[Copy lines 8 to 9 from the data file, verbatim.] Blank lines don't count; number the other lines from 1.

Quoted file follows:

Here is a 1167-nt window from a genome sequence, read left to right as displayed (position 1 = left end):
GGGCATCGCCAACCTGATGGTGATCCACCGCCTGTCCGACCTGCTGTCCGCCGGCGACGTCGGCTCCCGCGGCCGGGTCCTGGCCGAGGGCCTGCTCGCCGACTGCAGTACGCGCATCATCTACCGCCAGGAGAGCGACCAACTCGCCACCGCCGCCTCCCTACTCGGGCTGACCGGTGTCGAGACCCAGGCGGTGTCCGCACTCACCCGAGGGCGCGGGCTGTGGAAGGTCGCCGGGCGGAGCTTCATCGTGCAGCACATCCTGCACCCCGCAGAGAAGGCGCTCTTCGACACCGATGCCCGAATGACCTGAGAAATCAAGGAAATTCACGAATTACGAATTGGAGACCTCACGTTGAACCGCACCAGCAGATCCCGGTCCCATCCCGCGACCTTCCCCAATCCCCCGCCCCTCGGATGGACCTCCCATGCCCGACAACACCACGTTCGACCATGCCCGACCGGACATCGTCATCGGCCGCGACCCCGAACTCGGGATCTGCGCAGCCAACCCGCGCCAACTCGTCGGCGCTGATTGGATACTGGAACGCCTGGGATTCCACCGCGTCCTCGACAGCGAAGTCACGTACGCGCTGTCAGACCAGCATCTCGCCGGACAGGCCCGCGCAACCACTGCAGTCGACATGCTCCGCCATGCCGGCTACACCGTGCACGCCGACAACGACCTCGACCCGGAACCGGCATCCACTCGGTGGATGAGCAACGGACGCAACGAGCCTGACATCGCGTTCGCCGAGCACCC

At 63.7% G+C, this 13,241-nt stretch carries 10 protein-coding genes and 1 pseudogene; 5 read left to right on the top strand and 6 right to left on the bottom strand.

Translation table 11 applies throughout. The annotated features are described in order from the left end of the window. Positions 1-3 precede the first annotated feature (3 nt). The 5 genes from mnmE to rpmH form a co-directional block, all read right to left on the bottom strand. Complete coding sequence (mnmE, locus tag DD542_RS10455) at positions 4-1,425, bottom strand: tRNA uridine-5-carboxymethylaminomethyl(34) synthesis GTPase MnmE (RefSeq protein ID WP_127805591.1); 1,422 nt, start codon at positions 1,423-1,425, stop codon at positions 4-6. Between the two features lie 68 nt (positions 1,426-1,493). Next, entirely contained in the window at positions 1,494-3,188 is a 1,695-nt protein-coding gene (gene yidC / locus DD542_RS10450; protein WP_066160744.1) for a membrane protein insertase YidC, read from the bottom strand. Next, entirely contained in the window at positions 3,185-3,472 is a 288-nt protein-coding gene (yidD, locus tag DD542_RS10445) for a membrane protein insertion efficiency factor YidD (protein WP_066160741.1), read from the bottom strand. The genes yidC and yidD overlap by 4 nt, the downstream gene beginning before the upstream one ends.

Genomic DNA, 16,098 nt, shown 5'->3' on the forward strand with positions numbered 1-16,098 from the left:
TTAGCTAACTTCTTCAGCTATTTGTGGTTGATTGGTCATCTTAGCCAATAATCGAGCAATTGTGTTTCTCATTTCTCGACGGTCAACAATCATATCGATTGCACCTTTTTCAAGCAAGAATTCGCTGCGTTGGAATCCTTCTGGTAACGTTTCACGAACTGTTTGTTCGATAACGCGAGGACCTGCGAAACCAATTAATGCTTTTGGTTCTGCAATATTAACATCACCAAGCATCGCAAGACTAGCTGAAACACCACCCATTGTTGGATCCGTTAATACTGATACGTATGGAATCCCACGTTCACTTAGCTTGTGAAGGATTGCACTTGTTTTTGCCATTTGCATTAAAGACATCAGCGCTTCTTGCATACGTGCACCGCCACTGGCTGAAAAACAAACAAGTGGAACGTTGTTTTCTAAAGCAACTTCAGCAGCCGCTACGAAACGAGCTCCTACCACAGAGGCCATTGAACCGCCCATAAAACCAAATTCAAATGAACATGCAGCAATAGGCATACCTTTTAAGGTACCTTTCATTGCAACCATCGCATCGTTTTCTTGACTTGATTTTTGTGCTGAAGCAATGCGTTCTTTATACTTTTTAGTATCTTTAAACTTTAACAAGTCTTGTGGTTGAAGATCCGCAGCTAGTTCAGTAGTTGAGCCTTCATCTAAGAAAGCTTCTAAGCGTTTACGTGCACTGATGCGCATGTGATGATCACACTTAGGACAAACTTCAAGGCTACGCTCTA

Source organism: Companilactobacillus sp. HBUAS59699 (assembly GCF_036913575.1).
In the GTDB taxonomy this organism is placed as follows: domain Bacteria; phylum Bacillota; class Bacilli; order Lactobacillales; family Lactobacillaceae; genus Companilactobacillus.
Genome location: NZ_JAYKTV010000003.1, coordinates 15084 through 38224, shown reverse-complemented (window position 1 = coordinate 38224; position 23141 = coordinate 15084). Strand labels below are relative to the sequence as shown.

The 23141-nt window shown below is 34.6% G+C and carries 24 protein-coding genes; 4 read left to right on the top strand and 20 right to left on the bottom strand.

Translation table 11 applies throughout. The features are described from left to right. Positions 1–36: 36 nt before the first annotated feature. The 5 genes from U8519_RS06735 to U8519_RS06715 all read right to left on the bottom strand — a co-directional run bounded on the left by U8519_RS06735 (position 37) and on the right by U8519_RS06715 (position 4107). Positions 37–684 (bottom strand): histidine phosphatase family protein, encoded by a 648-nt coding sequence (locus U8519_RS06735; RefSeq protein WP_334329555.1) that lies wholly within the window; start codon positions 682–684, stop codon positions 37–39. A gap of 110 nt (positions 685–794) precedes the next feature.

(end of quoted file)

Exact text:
In the GTDB taxonomy this organism is placed as follows: domain Bacteria; phylum Bacillota; class Bacilli; order Lactobacillales; family Lactobacillaceae; genus Companilactobacillus.
Genome location: NZ_JAYKTV010000003.1, coordinates 15084 through 38224, shown reverse-complemented (window position 1 = coordinate 38224; position 23141 = coordinate 15084). Strand labels below are relative to the sequence as shown.